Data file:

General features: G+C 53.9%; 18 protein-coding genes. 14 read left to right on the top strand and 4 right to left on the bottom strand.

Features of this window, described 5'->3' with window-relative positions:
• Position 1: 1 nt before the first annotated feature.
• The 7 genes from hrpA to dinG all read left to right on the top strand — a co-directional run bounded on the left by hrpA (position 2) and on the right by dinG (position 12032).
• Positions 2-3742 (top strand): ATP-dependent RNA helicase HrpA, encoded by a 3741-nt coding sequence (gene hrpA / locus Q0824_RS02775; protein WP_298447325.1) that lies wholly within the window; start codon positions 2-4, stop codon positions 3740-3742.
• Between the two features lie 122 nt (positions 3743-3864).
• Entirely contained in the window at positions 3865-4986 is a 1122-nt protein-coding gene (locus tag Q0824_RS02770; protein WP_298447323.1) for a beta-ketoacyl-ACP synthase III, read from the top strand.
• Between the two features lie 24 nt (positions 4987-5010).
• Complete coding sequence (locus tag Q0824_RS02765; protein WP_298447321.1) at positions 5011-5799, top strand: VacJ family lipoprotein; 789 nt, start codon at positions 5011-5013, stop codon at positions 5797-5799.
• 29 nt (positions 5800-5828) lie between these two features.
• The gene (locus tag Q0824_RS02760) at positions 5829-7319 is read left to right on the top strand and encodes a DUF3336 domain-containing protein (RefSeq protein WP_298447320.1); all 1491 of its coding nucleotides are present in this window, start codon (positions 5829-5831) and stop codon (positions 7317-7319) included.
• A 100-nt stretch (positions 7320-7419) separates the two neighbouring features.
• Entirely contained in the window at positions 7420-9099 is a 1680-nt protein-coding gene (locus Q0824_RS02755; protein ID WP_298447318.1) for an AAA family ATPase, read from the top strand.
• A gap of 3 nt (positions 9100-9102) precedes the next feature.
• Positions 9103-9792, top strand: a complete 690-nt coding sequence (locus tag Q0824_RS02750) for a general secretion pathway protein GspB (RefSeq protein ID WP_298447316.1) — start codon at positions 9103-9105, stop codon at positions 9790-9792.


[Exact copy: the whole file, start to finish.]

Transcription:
General features: G+C 53.9%; 18 protein-coding genes. 14 read left to right on the top strand and 4 right to left on the bottom strand.

Features of this window, described 5'->3' with window-relative positions:
• Position 1: 1 nt before the first annotated feature.
• The 7 genes from hrpA to dinG all read left to right on the top strand — a co-directional run bounded on the left by hrpA (position 2) and on the right by dinG (position 12032).
• Positions 2-3742 (top strand): ATP-dependent RNA helicase HrpA, encoded by a 3741-nt coding sequence (gene hrpA / locus Q0824_RS02775; protein WP_298447325.1) that lies wholly within the window; start codon positions 2-4, stop codon positions 3740-3742.
• Between the two features lie 122 nt (positions 3743-3864).
• Entirely contained in the window at positions 3865-4986 is a 1122-nt protein-coding gene (locus tag Q0824_RS02770; protein WP_298447323.1) for a beta-ketoacyl-ACP synthase III, read from the top strand.
• Between the two features lie 24 nt (positions 4987-5010).
• Complete coding sequence (locus tag Q0824_RS02765; protein WP_298447321.1) at positions 5011-5799, top strand: VacJ family lipoprotein; 789 nt, start codon at positions 5011-5013, stop codon at positions 5797-5799.
• 29 nt (positions 5800-5828) lie between these two features.
• The gene (locus tag Q0824_RS02760) at positions 5829-7319 is read left to right on the top strand and encodes a DUF3336 domain-containing protein (RefSeq protein WP_298447320.1); all 1491 of its coding nucleotides are present in this window, start codon (positions 5829-5831) and stop codon (positions 7317-7319) included.
• A 100-nt stretch (positions 7320-7419) separates the two neighbouring features.
• Entirely contained in the window at positions 7420-9099 is a 1680-nt protein-coding gene (locus Q0824_RS02755; protein ID WP_298447318.1) for an AAA family ATPase, read from the top strand.
• A gap of 3 nt (positions 9100-9102) precedes the next feature.
• Positions 9103-9792, top strand: a complete 690-nt coding sequence (locus tag Q0824_RS02750) for a general secretion pathway protein GspB (RefSeq protein ID WP_298447316.1) — start codon at positions 9103-9105, stop codon at positions 9790-9792.